Exclusive to Point of No Return
Corpses hanging in Liberation Square on 27 January 1969
Today is the 52nd anniversary of the public hangings of nine Jews in Liberation Square in Baghdad on trumped-up spying charges.
The date is especially meaningful for Dora Saddik and her family. Dora will never forget the night of 27 January 1969 when nine Jews, who had been given a hurried show trial, were executed. Then aged 24, Dora was jailed, also on trumped-up spying charges, together with her mother and twin brothers aged 22 and a younger brother aged 16.
Only one wall separated Dora from the condemned men." We were forced to clap hands and call them traitors," she recalls. That same night a helicopter picked up the corpses and ferried them to Liberation Square. Half a million Iraqis came to sing, dance and 'eat chocolates' the next day under the gallows. The regime had declared a public holiday.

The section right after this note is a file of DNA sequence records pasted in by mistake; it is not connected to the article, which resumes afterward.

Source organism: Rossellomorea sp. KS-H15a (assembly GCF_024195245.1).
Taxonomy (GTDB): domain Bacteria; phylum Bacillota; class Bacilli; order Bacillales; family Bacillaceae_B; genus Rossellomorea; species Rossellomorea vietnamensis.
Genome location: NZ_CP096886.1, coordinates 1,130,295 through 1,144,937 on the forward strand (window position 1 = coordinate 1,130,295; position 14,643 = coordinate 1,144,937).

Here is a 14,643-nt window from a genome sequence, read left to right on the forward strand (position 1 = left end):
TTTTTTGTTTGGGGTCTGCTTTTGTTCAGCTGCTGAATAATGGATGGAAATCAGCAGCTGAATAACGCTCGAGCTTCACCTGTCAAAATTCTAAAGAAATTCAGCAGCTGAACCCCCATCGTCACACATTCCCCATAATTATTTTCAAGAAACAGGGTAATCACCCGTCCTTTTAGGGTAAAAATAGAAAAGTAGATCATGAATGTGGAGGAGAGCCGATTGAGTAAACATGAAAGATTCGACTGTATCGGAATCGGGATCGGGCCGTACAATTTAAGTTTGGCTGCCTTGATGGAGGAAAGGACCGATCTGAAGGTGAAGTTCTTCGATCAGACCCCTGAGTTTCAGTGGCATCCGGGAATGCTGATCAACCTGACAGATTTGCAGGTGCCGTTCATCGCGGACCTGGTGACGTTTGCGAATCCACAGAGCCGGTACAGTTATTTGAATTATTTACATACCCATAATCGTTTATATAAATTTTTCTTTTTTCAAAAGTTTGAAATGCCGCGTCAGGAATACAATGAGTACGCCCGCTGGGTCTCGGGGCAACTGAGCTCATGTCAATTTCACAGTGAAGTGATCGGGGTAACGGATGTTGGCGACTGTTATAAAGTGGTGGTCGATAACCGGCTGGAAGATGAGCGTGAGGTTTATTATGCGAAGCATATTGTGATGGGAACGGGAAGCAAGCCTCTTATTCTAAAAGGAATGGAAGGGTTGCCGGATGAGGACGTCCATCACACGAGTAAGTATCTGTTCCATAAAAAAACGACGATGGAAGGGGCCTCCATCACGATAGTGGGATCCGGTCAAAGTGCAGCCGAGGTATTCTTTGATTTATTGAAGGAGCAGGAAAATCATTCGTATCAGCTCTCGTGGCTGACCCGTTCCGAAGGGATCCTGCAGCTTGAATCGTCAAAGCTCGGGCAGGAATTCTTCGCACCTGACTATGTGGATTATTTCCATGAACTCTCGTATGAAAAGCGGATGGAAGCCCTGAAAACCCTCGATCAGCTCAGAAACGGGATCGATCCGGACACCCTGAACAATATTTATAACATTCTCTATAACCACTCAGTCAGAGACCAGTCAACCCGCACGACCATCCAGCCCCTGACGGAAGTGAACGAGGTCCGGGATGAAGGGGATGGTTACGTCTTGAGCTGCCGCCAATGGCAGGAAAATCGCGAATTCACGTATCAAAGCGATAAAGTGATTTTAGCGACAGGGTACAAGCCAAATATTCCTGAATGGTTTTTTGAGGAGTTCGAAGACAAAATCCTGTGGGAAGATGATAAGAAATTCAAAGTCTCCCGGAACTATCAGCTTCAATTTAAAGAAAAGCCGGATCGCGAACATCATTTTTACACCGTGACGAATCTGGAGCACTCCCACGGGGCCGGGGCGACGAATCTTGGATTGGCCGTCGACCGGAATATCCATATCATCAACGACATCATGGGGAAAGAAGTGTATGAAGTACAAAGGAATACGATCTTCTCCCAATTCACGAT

Dora is convinced that she and her family would have been 'next on the list' for execution. They were freed following a visit from the Red Cross, which came to see if there were any Jews in Iraqi prisons.
During the three months that Dora and her family were in jail, they were tortured. Her brothers were strung up to the ceiling fan and hit with rubber hoses and iron bars. That was the least of it.
On their release, the family were told that if they said they were treated badly, their house or car would 'accidentally' catch fire.
The family were finally able to to be smuggled out of Iraq in December 1971. Some 2,000 Iraqi Jews took such illegal and risky routes out of the country. Dora has lived in Israel since. She has vowed never again to set foot in an Arab country.